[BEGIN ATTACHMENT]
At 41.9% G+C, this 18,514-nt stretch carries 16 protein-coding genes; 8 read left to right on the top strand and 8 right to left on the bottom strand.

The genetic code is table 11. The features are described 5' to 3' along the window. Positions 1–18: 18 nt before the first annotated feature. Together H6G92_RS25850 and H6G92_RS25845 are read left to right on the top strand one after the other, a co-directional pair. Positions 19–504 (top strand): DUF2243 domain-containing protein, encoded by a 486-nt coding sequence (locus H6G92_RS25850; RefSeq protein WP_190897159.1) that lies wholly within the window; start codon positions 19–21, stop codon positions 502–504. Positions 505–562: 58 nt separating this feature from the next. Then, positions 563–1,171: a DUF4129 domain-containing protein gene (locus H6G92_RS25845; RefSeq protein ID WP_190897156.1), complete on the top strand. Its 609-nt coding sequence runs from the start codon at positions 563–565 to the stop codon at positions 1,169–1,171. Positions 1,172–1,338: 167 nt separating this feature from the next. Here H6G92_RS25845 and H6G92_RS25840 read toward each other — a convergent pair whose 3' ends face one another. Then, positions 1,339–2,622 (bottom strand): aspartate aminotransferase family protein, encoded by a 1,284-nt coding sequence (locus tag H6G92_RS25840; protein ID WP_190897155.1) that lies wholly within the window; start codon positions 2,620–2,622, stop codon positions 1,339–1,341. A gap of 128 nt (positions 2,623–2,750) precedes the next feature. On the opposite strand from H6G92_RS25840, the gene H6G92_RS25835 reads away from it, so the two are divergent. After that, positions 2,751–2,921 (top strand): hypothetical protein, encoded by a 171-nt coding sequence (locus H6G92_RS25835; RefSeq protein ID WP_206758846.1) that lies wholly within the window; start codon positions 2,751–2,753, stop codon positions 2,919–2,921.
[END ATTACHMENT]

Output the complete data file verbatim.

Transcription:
At 41.9% G+C, this 18,514-nt stretch carries 16 protein-coding genes; 8 read left to right on the top strand and 8 right to left on the bottom strand.

The genetic code is table 11. The features are described 5' to 3' along the window. Positions 1–18: 18 nt before the first annotated feature. Together H6G92_RS25850 and H6G92_RS25845 are read left to right on the top strand one after the other, a co-directional pair. Positions 19–504 (top strand): DUF2243 domain-containing protein, encoded by a 486-nt coding sequence (locus H6G92_RS25850; RefSeq protein WP_190897159.1) that lies wholly within the window; start codon positions 19–21, stop codon positions 502–504. Positions 505–562: 58 nt separating this feature from the next. Then, positions 563–1,171: a DUF4129 domain-containing protein gene (locus H6G92_RS25845; RefSeq protein ID WP_190897156.1), complete on the top strand. Its 609-nt coding sequence runs from the start codon at positions 563–565 to the stop codon at positions 1,169–1,171. Positions 1,172–1,338: 167 nt separating this feature from the next. Here H6G92_RS25845 and H6G92_RS25840 read toward each other — a convergent pair whose 3' ends face one another. Then, positions 1,339–2,622 (bottom strand): aspartate aminotransferase family protein, encoded by a 1,284-nt coding sequence (locus tag H6G92_RS25840; protein ID WP_190897155.1) that lies wholly within the window; start codon positions 2,620–2,622, stop codon positions 1,339–1,341. A gap of 128 nt (positions 2,623–2,750) precedes the next feature. On the opposite strand from H6G92_RS25840, the gene H6G92_RS25835 reads away from it, so the two are divergent. After that, positions 2,751–2,921 (top strand): hypothetical protein, encoded by a 171-nt coding sequence (locus H6G92_RS25835; RefSeq protein ID WP_206758846.1) that lies wholly within the window; start codon positions 2,751–2,753, stop codon positions 2,919–2,921.